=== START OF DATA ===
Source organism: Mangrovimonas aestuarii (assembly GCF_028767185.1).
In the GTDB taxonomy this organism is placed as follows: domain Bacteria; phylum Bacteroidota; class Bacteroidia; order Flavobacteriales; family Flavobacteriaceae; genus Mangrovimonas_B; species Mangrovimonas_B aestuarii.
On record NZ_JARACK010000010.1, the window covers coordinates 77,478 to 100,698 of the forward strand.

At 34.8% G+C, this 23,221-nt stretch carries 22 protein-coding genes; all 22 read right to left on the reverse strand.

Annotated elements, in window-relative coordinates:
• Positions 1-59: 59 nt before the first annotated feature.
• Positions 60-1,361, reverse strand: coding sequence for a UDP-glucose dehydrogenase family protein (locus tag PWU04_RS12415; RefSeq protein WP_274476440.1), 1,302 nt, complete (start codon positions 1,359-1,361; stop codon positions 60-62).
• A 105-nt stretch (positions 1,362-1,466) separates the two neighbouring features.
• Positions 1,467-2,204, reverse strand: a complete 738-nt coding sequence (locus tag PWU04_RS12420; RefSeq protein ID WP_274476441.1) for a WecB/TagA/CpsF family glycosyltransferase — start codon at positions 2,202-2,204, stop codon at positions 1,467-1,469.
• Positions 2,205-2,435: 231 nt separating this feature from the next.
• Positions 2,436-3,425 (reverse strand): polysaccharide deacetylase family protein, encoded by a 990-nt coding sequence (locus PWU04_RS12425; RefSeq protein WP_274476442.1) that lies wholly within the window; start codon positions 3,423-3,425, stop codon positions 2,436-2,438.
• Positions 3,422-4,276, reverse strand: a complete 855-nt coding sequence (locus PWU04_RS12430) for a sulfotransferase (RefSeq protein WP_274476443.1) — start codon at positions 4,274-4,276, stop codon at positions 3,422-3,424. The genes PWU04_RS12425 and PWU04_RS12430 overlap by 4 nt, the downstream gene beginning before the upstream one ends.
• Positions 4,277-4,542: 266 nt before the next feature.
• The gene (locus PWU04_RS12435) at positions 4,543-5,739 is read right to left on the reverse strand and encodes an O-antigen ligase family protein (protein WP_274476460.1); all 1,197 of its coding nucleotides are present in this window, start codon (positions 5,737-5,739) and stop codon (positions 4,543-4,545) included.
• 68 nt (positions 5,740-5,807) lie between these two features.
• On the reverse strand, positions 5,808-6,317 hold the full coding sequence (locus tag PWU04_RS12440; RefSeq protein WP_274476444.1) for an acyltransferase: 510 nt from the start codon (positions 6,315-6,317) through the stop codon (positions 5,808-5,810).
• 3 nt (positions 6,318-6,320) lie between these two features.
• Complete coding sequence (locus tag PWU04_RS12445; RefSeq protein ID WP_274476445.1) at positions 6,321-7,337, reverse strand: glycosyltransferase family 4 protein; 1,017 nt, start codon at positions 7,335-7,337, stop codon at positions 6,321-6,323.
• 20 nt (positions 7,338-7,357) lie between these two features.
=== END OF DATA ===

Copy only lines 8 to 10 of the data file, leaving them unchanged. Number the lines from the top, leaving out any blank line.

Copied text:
• A 105-nt stretch (positions 1,362-1,466) separates the two neighbouring features.
• Positions 1,467-2,204, reverse strand: a complete 738-nt coding sequence (locus tag PWU04_RS12420; RefSeq protein ID WP_274476441.1) for a WecB/TagA/CpsF family glycosyltransferase — start codon at positions 2,202-2,204, stop codon at positions 1,467-1,469.
• Positions 2,205-2,435: 231 nt separating this feature from the next.